Last night I went out with some pals, for we'd heard
That booze they were giving away,
But where this free distribution took place
They couldn't with certainty say.
We toddled down Regent street, spotted a place,
It's quiet and cosy, said I,
We entered but nobody noticed one thing
That was that the place was the Cri.

Spoken... When they brought the bill it was as long as a lawyer's. Then the waiters all chanted the chorus of 'Do Not Forget Me' and after paying two men at the door, one for telling us it was a fine night and the other for having to tell him we didn't want a cab, Jenkins said we'd better 'hedge' this is the wrong shop for us.

Chorus: Come where the booze is cheaper!
Come where the pots hold more!
Come where the boss is a bit of a joss!
Come to the pub next door!

Then Tomkins suggested, as we were still dry,
We'd leave the gay part of the West,
And he's show us where we could get a cheap drink,
Said we, 'Very well, you know best.'
We entered and certainly, just for a bob
In liquor we nearly got drowned,
But when for our watches and trinkets we felt,
Not one of the things could be found.

Spoken... Hello! said I, Is this a den of thieves? That did it! Round came the landlord, barmen and potmen and their toes were raised and our back premises removed before you could say 'knife'. As one looked at a battered hat, another at a black-eye and I found my trousers would never be fit for 'lumbering' again, we came to the conclusion that booze was not cheap there, so off we started for pastures new, singing rather hazily...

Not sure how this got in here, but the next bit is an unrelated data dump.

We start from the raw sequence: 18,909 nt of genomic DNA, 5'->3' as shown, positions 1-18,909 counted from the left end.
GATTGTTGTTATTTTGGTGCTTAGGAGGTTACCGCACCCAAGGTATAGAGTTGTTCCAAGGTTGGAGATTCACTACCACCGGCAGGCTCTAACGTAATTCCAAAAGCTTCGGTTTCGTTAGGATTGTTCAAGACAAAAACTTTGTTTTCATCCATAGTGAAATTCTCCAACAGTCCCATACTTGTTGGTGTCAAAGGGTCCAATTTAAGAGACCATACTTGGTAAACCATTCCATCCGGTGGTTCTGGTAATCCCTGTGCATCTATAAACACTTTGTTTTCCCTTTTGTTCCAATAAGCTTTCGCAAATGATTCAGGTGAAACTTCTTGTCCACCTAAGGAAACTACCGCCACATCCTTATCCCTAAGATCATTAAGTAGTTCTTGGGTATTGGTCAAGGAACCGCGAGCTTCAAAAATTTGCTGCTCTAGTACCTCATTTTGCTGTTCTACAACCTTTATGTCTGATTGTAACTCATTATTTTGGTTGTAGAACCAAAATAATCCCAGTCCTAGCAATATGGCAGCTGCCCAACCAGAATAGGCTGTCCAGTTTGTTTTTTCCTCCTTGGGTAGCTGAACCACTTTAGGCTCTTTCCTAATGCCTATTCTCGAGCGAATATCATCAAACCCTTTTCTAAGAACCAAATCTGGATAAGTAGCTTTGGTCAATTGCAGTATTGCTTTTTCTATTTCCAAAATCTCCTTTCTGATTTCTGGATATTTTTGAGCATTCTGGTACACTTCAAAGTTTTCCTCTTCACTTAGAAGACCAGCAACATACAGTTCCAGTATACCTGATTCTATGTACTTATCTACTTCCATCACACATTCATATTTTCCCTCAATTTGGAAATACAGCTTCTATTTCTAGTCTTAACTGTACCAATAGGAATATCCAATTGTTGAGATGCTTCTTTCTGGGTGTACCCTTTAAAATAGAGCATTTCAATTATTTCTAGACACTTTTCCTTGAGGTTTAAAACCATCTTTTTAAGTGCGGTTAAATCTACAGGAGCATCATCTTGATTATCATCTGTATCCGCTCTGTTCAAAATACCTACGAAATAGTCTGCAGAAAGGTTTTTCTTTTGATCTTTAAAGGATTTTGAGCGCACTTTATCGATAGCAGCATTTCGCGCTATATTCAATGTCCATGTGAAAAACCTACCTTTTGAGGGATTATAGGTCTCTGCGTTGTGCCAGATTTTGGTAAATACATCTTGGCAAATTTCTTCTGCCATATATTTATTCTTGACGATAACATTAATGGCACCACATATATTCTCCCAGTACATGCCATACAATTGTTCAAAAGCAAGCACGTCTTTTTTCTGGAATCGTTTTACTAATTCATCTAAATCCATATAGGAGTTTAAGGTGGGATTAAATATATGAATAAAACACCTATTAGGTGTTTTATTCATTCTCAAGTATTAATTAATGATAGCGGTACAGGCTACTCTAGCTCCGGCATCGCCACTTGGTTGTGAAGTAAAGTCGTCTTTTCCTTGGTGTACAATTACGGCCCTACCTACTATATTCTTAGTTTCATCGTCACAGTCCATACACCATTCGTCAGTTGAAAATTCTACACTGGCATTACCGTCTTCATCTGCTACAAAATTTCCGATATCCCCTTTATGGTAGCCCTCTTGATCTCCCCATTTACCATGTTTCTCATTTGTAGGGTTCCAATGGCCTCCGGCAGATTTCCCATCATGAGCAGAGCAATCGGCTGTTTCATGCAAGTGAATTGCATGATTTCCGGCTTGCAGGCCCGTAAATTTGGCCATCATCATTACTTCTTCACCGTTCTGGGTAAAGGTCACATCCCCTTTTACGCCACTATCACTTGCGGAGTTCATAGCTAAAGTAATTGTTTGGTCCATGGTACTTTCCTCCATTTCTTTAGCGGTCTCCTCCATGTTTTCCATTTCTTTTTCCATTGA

When we got thrown out it was just on closing time
And not a drop more could we get.
Then tomkins laid odds that he'd knock off the hat
Of the very first bobby we met.
We all took his bet and the bobbies took us,
And charged us next day with assault,
And then the Judge charged us a very stiff price
For taking a drop too much malt.

Spoken... The old chappie asked us what we had to say to the charge. 'Well,' said I to the beak,'what do you charge here for booze?' 'Forty shillings a-piece!' said he. 'Why,' said I, 'that's more than the bun shops charge.' 'Well,' said he, 'if you object to paying, you can work it out on the Wheel of Life.' But as we were not in training for gymnastics, we elected to pay, but never again will they have me with the 'Will-o'-the-Wisp' cry of...


Written and composed by E.W. Rogers & A.E. Durandeau - 1890
Performed by Charles Coborn (1852-1945)
From Music Hall Lyrics Collection
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